Certainly, the tools are improving, but I still see a "chasm" between good-old unit testing and integration/system test when dealing with embedded systems. Some companies are starting to wake up to this and realising there is a business opportunity here. It will be interesting to see what offerings we get on the back of people having to work remotely. Thanks for the feedback. Best regards, Niall.

sfutcha
Score: 0 | 5 months ago | 1 reply

Great talk Mr. Cooling! You provided valuable information in your talk about agile within embedded world that is really enlightening. Thanks!

NiallSpeaker
Score: 0 | 5 months ago | no reply

Thank you for taking the time to watch. I'm glad you found it useful.

BrianH
Score: 1 | 5 months ago | 1 reply

Hi Niall,
Thanks for a very insightful review of various tools that you use yourself at Feabhas and no doubt recommend to your clients. The likes of Docker, Git, Blue Ocean etc. are clearly helping teams build, test and integrate their systems with greater efficiency and in less time. Obviously there are challenges in the embedded world when trying to operate with fully cross-functional teams and extend CI/CD to the target test environment; plus the issue you raise of node-locked licensing vs. containers is arguably one of the top tips from this session.

I must say though that I was a little uncomfortable at times with the Agile theme running through the presentation, in particular imbuing certain tools and techniques with Agile characteristics. Firstly, the Agile Manifesto values “individuals and interactions over processes and tools”; thus, the use of any tool is already a compromise. Secondly, isn’t a tool just a tool? Doesn’t Agility come from judicious selection and use of a tool such that there are improvements in efficiency, quality, collaboration, and so on?

One example is slide 26 where you say: “Git is definitely the dominant VC system, certainly from an Agile perspective.” I agree Git is definitely dominant right now but I think that’s mainly due to factors such as the widespread use of Github, Atlassian’s seamless integration between Jira/BitBucket/Confluence, and plenty of other 3rd party integrations for Git. Subversion may have fallen out of favour but I don't think that has anything to do with it being somehow “non-Agile.” Branching and merging is generally the most fraught aspect of any VC tool and that includes Git. Keeping these cycles short, very much aided by stories/defects with estimates of hours rather than days, is the best way to avoid conflicts and keep the CI engine running; i.e. it’s all about process, not tooling.

More generally, a question you ask several times is “how Agile are you?” So do you feel that Agility has become a tickbox-style progression model whereby you can be Level 1 if you are using a tool which captures User Stories, Level 2 if your team has adopted Scrum, and so on? And if your CI engine is generating a fully integrated and tested build every night, your team has achieved full Agility and can rest on their laurels? My worry is that this sets us on a course for AINO, a situation you highlight very nicely on slide 8. A team may claim Agility through using Jira however what if the stories are poorly written, what if estimates are inaccurate or missing, what if the backlog is seldom groomed, what if the server goes down and takes several hours to restart? A team may claim Agility through using Git however what if a feature branch gets mired in unit test failures and doesn’t deliver by sprint end, what if some scenarios of a new feature do not have unit tests (a common problem with User Stories that Use Cases tend to cover), what if a Pull Request fails due to a merge conflict?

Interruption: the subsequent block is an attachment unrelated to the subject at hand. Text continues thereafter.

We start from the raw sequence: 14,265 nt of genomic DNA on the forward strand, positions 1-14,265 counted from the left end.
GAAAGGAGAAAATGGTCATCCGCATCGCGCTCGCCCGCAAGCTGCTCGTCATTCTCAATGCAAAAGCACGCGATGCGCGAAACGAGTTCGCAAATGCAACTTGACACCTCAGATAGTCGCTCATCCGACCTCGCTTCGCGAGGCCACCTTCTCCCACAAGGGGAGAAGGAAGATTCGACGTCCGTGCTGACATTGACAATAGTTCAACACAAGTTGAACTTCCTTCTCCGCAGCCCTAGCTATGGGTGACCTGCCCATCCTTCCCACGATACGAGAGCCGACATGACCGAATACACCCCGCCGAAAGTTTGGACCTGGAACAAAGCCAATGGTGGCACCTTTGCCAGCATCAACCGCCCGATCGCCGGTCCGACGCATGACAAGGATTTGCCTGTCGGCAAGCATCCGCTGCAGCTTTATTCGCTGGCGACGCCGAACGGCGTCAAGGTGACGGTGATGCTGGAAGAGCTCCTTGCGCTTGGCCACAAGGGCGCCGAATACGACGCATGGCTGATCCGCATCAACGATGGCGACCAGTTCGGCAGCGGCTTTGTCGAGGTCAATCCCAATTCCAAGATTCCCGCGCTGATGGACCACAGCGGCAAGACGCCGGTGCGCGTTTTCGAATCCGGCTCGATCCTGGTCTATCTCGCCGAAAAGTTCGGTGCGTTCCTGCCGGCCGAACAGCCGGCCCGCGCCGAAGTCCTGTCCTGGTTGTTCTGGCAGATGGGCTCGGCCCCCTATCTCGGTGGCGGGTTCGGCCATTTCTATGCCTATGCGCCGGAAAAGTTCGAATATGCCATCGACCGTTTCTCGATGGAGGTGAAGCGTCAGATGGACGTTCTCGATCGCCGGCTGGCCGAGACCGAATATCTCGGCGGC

It’s now nearly 20 years since the Agile Manifesto was published. Furthermore, the term “Agile” has been used in all manner of contexts… and perhaps over-used, to the point where arguably it is falling out of favour. Thus when you’re talking with clients, running training courses or engaged on consultancy work, does “Agile” still resonate? Is the word greeted with enthusiasm or resignation? Personally, I seek to avoid the ‘A’ word and instead focus on the values and principles which, to be honest, have been around in one form or another for much longer than 20 years. This frees up any recommendation of a tool or process to focus on how much it can improve delivery times, quality, and customer satisfaction rather than whether arbitrarily it is or isn’t Agile.

Once again, thanks for a very interesting session.

NiallSpeaker
Score: 0 | 5 months ago | no reply

Hi Brian,
In only an hour it's hard to work out what not to talk about. You've summed up my intention of the talk very well, so thank you for that.